It’s not that there are more downsides to putting in fake grass. They just take longer to explain than it takes to say, “less water, less money!” Firstly, if you like the idea of helping the environment, this option isn’t nearly as good for Mother Earth as the “install a small jungle in your front yard” option. You would be replacing something natural-but-wasteful with literal plastic. While it is often made from recycled tires, it often can’t be recycled again, which is actually an issue since AstroTurf will not last forever. You’ll be lucky to get 25 years out of it, but some need to replace it after only 10 or 15. Is your main frustration with your current lawn more about weeds than about water? Actually, here’s a better question: have you ever seen a weed growing in cracked concrete? That can happen in an artificial lawn, too. Remember, the turf comes in squares that connect like puzzle pieces; there’s space for weeds and other invasive species to peek through. Artificial turf is not completely maintenance-free. Since it’s essentially an outdoor rug, you need to clean it. If you have a pet who needs a place outside to relieve themselves, then… you can see where we’re going with this. Fake grass is also not as soft and cuddly as it may seem. It’s much tougher than grass and taking a tumble on it may hurt more than you’d imagine. Speaking of comfort – and this is a big one – how shady is your lawn? If you’re currently having trouble getting grass to grow because a natural canopy blocks out the light, then artificial turf may be a great option. But if your yard is in direct sunlight, more often than not, turf may be a legitimate hazard. Because it’s plastic, fake turf can get somewhere near 100° hotter than grass in the sun. Don’t get too enamored with the idea of leisurely strolling barefoot on your new lawn on a sunny summer day.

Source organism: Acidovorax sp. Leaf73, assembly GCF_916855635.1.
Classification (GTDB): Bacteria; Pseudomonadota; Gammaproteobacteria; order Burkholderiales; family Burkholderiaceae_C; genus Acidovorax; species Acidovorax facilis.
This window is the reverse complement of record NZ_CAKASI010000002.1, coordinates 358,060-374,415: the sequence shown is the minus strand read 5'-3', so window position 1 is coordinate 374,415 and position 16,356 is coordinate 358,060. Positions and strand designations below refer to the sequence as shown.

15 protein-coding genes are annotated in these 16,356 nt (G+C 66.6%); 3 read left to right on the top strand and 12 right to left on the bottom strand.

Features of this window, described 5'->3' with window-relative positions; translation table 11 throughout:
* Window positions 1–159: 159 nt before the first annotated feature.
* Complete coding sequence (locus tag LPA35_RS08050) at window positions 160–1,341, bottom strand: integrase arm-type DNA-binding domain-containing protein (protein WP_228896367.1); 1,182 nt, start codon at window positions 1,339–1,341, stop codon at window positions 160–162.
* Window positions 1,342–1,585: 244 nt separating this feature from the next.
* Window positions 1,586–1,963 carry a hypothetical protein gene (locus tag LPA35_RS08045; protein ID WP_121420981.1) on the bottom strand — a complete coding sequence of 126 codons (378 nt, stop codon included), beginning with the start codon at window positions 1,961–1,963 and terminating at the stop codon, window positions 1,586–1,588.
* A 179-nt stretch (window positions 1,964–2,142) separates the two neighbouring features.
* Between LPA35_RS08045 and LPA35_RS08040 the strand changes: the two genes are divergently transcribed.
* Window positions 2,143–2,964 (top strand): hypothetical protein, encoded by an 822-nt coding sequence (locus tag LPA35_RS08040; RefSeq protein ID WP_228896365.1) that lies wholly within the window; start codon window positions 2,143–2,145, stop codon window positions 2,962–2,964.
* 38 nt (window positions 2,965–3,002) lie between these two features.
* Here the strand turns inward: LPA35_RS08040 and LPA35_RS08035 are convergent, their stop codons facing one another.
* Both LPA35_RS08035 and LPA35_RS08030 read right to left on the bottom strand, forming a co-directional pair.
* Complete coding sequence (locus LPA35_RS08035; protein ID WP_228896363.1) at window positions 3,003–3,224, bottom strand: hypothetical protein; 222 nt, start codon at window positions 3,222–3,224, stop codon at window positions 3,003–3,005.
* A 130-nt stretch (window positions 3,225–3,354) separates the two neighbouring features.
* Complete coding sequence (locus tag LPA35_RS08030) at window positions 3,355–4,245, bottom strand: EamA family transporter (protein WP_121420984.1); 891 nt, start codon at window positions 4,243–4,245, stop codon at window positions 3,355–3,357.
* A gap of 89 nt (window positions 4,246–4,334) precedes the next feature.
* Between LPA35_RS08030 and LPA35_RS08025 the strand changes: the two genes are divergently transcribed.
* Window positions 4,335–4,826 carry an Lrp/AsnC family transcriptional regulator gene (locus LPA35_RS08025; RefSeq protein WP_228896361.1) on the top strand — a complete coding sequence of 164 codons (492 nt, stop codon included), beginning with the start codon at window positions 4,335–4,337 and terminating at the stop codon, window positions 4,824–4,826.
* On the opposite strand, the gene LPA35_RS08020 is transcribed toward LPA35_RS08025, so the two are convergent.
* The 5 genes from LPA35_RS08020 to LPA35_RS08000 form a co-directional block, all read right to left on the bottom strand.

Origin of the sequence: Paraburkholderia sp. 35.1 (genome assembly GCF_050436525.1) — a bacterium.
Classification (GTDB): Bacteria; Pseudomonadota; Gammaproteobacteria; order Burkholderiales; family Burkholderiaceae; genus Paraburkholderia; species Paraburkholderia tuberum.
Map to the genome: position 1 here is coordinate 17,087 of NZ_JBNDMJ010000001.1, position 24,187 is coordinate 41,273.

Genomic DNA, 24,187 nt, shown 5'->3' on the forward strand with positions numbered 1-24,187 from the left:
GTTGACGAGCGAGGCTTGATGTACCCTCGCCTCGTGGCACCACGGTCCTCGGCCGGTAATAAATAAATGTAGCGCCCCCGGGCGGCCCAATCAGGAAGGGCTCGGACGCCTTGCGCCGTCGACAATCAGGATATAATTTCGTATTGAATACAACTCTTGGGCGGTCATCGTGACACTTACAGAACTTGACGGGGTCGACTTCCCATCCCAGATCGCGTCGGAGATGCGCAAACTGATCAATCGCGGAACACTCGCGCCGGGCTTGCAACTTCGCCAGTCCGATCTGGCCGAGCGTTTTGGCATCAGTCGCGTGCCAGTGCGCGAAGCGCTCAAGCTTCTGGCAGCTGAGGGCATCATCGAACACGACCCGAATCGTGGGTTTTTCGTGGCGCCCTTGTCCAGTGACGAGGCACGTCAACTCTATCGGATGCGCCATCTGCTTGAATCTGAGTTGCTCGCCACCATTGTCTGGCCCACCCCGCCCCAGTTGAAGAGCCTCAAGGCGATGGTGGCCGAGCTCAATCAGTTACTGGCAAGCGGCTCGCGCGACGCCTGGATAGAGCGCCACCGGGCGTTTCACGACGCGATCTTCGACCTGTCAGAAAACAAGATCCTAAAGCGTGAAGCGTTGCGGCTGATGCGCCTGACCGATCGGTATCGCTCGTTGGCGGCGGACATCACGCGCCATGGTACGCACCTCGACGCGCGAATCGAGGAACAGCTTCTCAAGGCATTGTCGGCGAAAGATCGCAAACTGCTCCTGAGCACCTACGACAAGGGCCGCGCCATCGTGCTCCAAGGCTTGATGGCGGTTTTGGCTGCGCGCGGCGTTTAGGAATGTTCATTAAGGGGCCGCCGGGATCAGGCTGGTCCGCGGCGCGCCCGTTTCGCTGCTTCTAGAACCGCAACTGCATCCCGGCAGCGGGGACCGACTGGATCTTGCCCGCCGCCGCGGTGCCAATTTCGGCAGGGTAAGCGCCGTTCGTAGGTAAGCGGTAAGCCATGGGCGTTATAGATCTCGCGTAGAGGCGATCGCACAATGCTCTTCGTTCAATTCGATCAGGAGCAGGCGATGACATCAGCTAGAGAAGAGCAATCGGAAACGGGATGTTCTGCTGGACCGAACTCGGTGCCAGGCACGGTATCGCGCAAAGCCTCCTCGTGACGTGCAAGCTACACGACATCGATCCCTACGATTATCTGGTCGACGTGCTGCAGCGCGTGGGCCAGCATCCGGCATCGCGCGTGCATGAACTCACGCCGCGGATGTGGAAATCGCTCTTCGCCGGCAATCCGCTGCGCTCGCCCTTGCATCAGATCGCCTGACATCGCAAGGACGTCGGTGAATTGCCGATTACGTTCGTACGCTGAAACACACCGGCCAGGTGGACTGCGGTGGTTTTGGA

What About Those Other Options?

If all that scared you off getting an artificial lawn, you can try to cultivate a new landscape from scratch, though the required maintenance will probably mean saving money is off the table. Even then, those routes have their own problems. Whereas some jurisdictions will actually pay you to replace your wasteful lawn (either with turf, gravel, wild-grass, or a garden), others will ban you from doing so. These bans might seem uptight, but there are some legitimate concerns. Beyond a strict HOA being annoyed that one house in the neighborhood looks like a game of Jumanji was played inside, an extensive garden could house rodents, foster weeds and invasive species, and might even be a fire hazard. Have we even mentioned the process of removing your current lawn? Oh, we apologize, it just slipped our minds amid all this. But between time and money, getting rid of your current grass is going to cost you a lot no matter how you do it. You could be practical and smother it with newspapers or woodchips over the course of several weeks, you could be pragmatic and pay some professionals to uninstall it, or you could be nihilistic and just cut it out with a shovel while screaming at the top of your lungs because you’re frustrated that, whether you keep the lawn or kill it, every option seems to be a bad option. Nobody would blame you for feeling that way either.

Now What?

You tell us. Replacing your lawn can have many upsides and just as many downsides. Honestly, a lot of variables boil down to your local geography. An option that’s a no-brainer for someone in Arizona might be downright foolish for someone in Ohio, and what might work perfectly for someone in Oregon might be disastrous for someone in Texas. Like most things in life, everything has its downsides. But you know your situation better than we do, so you need to assess your surroundings and see what would work the best in your corner of the world. The ball’s in your court. (Oh, and that’s another option: put a basketball court over your lawn. The neighbors might call it an eyesore, but they’ll really all be jealous.)